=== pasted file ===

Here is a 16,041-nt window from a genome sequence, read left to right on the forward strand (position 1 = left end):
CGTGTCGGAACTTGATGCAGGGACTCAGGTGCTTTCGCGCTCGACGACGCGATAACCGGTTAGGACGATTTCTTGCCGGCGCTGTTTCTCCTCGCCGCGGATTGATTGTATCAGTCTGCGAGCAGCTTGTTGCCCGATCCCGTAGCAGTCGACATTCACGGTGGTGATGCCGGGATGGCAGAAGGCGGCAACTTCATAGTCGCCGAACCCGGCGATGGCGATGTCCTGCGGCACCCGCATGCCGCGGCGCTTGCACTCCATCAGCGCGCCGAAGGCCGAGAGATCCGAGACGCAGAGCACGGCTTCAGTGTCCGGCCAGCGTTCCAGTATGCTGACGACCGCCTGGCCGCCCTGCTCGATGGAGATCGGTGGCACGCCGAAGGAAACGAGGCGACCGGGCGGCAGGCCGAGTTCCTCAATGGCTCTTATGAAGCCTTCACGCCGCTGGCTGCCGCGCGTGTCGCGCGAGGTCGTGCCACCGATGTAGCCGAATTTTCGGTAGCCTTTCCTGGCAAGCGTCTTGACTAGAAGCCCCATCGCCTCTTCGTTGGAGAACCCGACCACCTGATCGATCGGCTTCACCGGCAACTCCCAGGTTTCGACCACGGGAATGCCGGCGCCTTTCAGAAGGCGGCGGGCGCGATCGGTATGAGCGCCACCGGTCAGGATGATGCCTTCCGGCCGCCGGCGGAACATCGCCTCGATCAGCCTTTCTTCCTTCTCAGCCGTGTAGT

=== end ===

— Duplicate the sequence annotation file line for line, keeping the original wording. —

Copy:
Here is a 16,041-nt window from a genome sequence, read left to right on the forward strand (position 1 = left end):
CGTGTCGGAACTTGATGCAGGGACTCAGGTGCTTTCGCGCTCGACGACGCGATAACCGGTTAGGACGATTTCTTGCCGGCGCTGTTTCTCCTCGCCGCGGATTGATTGTATCAGTCTGCGAGCAGCTTGTTGCCCGATCCCGTAGCAGTCGACATTCACGGTGGTGATGCCGGGATGGCAGAAGGCGGCAACTTCATAGTCGCCGAACCCGGCGATGGCGATGTCCTGCGGCACCCGCATGCCGCGGCGCTTGCACTCCATCAGCGCGCCGAAGGCCGAGAGATCCGAGACGCAGAGCACGGCTTCAGTGTCCGGCCAGCGTTCCAGTATGCTGACGACCGCCTGGCCGCCCTGCTCGATGGAGATCGGTGGCACGCCGAAGGAAACGAGGCGACCGGGCGGCAGGCCGAGTTCCTCAATGGCTCTTATGAAGCCTTCACGCCGCTGGCTGCCGCGCGTGTCGCGCGAGGTCGTGCCACCGATGTAGCCGAATTTTCGGTAGCCTTTCCTGGCAAGCGTCTTGACTAGAAGCCCCATCGCCTCTTCGTTGGAGAACCCGACCACCTGATCGATCGGCTTCACCGGCAACTCCCAGGTTTCGACCACGGGAATGCCGGCGCCTTTCAGAAGGCGGCGGGCGCGATCGGTATGAGCGCCACCGGTCAGGATGATGCCTTCCGGCCGCCGGCGGAACATCGCCTCGATCAGCCTTTCTTCCTTCTCAGCCGTGTAGT